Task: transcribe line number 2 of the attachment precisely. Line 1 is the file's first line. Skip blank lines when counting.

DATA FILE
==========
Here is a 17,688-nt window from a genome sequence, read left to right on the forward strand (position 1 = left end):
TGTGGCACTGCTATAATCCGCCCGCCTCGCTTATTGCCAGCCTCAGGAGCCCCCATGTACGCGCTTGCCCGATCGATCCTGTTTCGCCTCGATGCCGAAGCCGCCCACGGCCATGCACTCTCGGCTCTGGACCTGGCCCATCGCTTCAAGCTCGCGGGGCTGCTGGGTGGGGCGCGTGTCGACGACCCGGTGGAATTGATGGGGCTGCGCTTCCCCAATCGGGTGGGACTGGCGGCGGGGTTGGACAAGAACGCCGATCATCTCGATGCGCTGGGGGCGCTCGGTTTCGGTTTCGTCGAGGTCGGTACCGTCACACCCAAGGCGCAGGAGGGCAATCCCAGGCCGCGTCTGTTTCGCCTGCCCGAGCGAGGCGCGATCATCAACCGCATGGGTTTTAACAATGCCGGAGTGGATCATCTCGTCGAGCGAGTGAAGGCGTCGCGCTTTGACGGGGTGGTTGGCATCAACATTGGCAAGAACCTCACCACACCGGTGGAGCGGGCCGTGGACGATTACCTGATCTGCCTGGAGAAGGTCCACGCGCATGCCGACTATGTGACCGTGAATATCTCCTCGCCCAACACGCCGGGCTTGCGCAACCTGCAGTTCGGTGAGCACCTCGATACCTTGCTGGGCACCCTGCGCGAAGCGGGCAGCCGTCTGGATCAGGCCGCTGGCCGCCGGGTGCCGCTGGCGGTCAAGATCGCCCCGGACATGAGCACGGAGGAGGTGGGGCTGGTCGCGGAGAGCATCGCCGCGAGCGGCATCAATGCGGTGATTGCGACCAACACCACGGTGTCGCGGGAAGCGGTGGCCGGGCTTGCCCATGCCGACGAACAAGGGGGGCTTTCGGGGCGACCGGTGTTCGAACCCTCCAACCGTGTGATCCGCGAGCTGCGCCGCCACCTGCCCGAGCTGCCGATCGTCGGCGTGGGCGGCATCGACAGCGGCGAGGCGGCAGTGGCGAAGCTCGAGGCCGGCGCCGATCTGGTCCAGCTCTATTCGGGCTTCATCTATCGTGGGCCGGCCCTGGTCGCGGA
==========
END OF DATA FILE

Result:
TGTGGCACTGCTATAATCCGCCCGCCTCGCTTATTGCCAGCCTCAGGAGCCCCCATGTACGCGCTTGCCCGATCGATCCTGTTTCGCCTCGATGCCGAAGCCGCCCACGGCCATGCACTCTCGGCTCTGGACCTGGCCCATCGCTTCAAGCTCGCGGGGCTGCTGGGTGGGGCGCGTGTCGACGACCCGGTGGAATTGATGGGGCTGCGCTTCCCCAATCGGGTGGGACTGGCGGCGGGGTTGGACAAGAACGCCGATCATCTCGATGCGCTGGGGGCGCTCGGTTTCGGTTTCGTCGAGGTCGGTACCGTCACACCCAAGGCGCAGGAGGGCAATCCCAGGCCGCGTCTGTTTCGCCTGCCCGAGCGAGGCGCGATCATCAACCGCATGGGTTTTAACAATGCCGGAGTGGATCATCTCGTCGAGCGAGTGAAGGCGTCGCGCTTTGACGGGGTGGTTGGCATCAACATTGGCAAGAACCTCACCACACCGGTGGAGCGGGCCGTGGACGATTACCTGATCTGCCTGGAGAAGGTCCACGCGCATGCCGACTATGTGACCGTGAATATCTCCTCGCCCAACACGCCGGGCTTGCGCAACCTGCAGTTCGGTGAGCACCTCGATACCTTGCTGGGCACCCTGCGCGAAGCGGGCAGCCGTCTGGATCAGGCCGCTGGCCGCCGGGTGCCGCTGGCGGTCAAGATCGCCCCGGACATGAGCACGGAGGAGGTGGGGCTGGTCGCGGAGAGCATCGCCGCGAGCGGCATCAATGCGGTGATTGCGACCAACACCACGGTGTCGCGGGAAGCGGTGGCCGGGCTTGCCCATGCCGACGAACAAGGGGGGCTTTCGGGGCGACCGGTGTTCGAACCCTCCAACCGTGTGATCCGCGAGCTGCGCCGCCACCTGCCCGAGCTGCCGATCGTCGGCGTGGGCGGCATCGACAGCGGCGAGGCGGCAGTGGCGAAGCTCGAGGCCGGCGCCGATCTGGTCCAGCTCTATTCGGGCTTCATCTATCGTGGGCCGGCCCTGGTCGCGGA